by Fatima Gross Graves, Senior Counsel
National Women’s Law Center
Today I attended the Senate HELP Committee hearing on the Fair Pay Restoration Act where Lilly Ledbetter and two other witnesses testified in support of the bill. The room was packed and silent as everyone listened to Ms. Ledbetter tell her story of nearly 20 years of harassment and pay discrimination.
I was particularly struck by an exchange between Ms. Ledbetter and Sen. Barbara Mikulski. The Senator made the very real point that it isn’t easy for plaintiffs to bring discrimination lawsuits — Ms. Ledbetter had personal, financial and psychological costs for sure. Now I know the anti-trial lawyer mantra is that “frivolous lawsuits” are destroying the economy — the world even. And even I followed the sensational story of the $67 million dollar lawsuit over lost dry cleaning.
But Ms. Ledbetter’s story points out how the odds were already stacked against plaintiffs in pay discrimination suits and now the Supreme Court has made it even harder. Unlike many forms of discrimination, pay discrimination is not announced. Yet the Supreme Court has held that plaintiffs must bring pay discrimination claims within 6 months of the discriminatory pay decision. Could you imagine that being your first act as an employee on the job?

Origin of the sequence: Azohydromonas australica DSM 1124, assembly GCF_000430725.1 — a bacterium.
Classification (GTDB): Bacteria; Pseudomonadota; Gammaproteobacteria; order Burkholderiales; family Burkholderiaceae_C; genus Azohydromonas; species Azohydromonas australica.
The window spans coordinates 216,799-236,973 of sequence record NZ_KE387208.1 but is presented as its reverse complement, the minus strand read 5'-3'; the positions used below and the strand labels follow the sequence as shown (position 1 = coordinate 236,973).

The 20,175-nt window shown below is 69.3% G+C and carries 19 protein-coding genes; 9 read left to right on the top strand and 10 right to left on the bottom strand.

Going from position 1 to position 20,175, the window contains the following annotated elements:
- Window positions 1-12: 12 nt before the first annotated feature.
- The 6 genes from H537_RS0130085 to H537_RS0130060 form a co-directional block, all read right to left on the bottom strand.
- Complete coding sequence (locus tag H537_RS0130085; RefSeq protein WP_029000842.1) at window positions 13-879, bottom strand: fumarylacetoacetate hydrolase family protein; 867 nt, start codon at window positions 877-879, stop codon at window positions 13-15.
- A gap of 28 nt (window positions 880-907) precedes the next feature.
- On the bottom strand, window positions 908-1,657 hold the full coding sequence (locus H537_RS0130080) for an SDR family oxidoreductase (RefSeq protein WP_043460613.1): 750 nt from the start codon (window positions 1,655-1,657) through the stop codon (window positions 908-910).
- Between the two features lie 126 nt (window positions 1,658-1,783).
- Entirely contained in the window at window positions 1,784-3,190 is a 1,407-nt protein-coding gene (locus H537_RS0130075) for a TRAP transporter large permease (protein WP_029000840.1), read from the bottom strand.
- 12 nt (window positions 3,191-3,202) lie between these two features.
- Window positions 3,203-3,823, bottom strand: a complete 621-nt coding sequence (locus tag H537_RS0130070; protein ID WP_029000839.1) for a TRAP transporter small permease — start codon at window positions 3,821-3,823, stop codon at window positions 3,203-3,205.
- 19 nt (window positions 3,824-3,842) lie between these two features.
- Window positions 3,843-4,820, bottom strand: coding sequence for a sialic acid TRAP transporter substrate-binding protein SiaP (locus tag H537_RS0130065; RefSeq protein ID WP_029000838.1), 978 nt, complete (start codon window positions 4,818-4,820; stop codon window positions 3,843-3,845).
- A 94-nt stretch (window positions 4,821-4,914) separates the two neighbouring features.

The Fair Pay Restoration Act would reverse the Court’s nonsensical decision and restore order and fairness to the workplace by reinstating the “paycheck accrual rule,” under which each discriminatory paycheck is treated as an act of discrimination that triggers the 180 day statute of limitations under Title VII. After hearing the compelling testimony, let’s hope the Senate acts swiftly.
Looking to weigh in? Our legal community letter in support of the Fair Pay Restoration Act is the perfect way to become involved. Our goal is to gather support from 1,000 lawyers (and law students) before this bill is debated on the Senate floor.